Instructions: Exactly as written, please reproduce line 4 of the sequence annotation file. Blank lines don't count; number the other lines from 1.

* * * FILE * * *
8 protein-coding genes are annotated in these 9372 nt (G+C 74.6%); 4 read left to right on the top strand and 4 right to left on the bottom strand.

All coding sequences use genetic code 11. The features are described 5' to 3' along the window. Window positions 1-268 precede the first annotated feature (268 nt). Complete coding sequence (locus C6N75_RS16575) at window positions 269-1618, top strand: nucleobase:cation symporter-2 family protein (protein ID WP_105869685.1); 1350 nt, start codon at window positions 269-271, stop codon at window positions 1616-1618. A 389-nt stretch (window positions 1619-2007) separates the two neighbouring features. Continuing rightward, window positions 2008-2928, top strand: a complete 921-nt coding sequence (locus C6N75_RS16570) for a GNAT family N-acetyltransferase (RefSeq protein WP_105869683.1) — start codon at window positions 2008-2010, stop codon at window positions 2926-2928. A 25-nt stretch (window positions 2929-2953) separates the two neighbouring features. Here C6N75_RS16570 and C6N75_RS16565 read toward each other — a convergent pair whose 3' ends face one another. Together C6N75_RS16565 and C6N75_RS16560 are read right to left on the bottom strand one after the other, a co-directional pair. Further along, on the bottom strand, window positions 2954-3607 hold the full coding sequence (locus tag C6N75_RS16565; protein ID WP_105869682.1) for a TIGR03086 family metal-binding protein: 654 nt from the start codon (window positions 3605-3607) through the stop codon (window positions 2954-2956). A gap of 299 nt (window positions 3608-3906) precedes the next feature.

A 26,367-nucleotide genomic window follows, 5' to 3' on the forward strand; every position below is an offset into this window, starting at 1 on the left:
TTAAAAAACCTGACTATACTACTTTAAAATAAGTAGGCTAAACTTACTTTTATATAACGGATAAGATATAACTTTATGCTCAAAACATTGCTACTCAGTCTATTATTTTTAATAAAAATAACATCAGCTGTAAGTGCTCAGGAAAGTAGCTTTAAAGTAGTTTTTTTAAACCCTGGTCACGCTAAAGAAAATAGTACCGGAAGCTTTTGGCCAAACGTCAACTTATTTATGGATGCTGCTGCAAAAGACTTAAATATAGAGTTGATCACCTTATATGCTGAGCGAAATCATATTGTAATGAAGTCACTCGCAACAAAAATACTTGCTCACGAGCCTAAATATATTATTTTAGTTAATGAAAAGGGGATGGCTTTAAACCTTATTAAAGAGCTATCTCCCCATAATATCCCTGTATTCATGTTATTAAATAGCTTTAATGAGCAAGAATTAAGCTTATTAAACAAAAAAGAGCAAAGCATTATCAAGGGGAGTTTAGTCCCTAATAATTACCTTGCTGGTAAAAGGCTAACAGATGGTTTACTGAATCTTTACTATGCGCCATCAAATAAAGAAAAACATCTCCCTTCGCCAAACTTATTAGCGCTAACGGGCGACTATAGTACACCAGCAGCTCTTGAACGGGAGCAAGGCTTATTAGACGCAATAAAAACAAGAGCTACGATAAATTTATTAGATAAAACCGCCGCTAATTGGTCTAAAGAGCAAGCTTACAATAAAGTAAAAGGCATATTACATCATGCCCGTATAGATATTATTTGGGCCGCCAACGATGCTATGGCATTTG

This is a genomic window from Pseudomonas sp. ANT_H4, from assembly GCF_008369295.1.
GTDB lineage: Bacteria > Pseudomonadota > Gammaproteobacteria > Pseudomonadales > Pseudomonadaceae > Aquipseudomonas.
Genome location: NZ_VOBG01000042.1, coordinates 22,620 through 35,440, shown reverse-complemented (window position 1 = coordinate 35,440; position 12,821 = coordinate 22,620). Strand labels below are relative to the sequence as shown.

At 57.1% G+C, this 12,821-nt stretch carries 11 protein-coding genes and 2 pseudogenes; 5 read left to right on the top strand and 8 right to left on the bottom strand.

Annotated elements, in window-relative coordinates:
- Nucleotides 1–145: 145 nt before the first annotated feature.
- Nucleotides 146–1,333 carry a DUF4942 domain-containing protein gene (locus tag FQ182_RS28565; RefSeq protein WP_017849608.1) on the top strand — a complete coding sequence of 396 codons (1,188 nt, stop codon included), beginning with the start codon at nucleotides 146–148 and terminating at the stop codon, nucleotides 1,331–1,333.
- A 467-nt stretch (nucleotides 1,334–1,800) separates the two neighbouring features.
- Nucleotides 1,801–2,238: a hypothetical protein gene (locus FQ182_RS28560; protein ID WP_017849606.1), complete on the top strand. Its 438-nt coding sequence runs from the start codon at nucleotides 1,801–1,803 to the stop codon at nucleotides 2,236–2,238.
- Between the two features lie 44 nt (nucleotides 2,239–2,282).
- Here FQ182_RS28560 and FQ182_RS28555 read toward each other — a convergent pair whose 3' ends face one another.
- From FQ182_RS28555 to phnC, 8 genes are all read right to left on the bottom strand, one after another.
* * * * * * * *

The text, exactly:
TTAAAAAACCTGACTATACTACTTTAAAATAAGTAGGCTAAACTTACTTTTATATAACGGATAAGATATAACTTTATGCTCAAAACATTGCTACTCAGTCTATTATTTTTAATAAAAATAACATCAGCTGTAAGTGCTCAGGAAAGTAGCTTTAAAGTAGTTTTTTTAAACCCTGGTCACGCTAAAGAAAATAGTACCGGAAGCTTTTGGCCAAACGTCAACTTATTTATGGATGCTGCTGCAAAAGACTTAAATATAGAGTTGATCACCTTATATGCTGAGCGAAATCATATTGTAATGAAGTCACTCGCAACAAAAATACTTGCTCACGAGCCTAAATATATTATTTTAGTTAATGAAAAGGGGATGGCTTTAAACCTTATTAAAGAGCTATCTCCCCATAATATCCCTGTATTCATGTTATTAAATAGCTTTAATGAGCAAGAATTAAGCTTATTAAACAAAAAAGAGCAAAGCATTATCAAGGGGAGTTTAGTCCCTAATAATTACCTTGCTGGTAAAAGGCTAACAGATGGTTTACTGAATCTTTACTATGCGCCATCAAATAAAGAAAAACATCTCCCTTCGCCAAACTTATTAGCGCTAACGGGCGACTATAGTACACCAGCAGCTCTTGAACGGGAGCAAGGCTTATTAGACGCAATAAAAACAAGAGCTACGATAAATTTATTAGATAAAACCGCCGCTAATTGGTCTAAAGAGCAAGCTTACAATAAAGTAAAAGGCATATTACATCATGCCCGTATAGATATTATTTGGGCCGCCAACGATGCTATGGCATTTG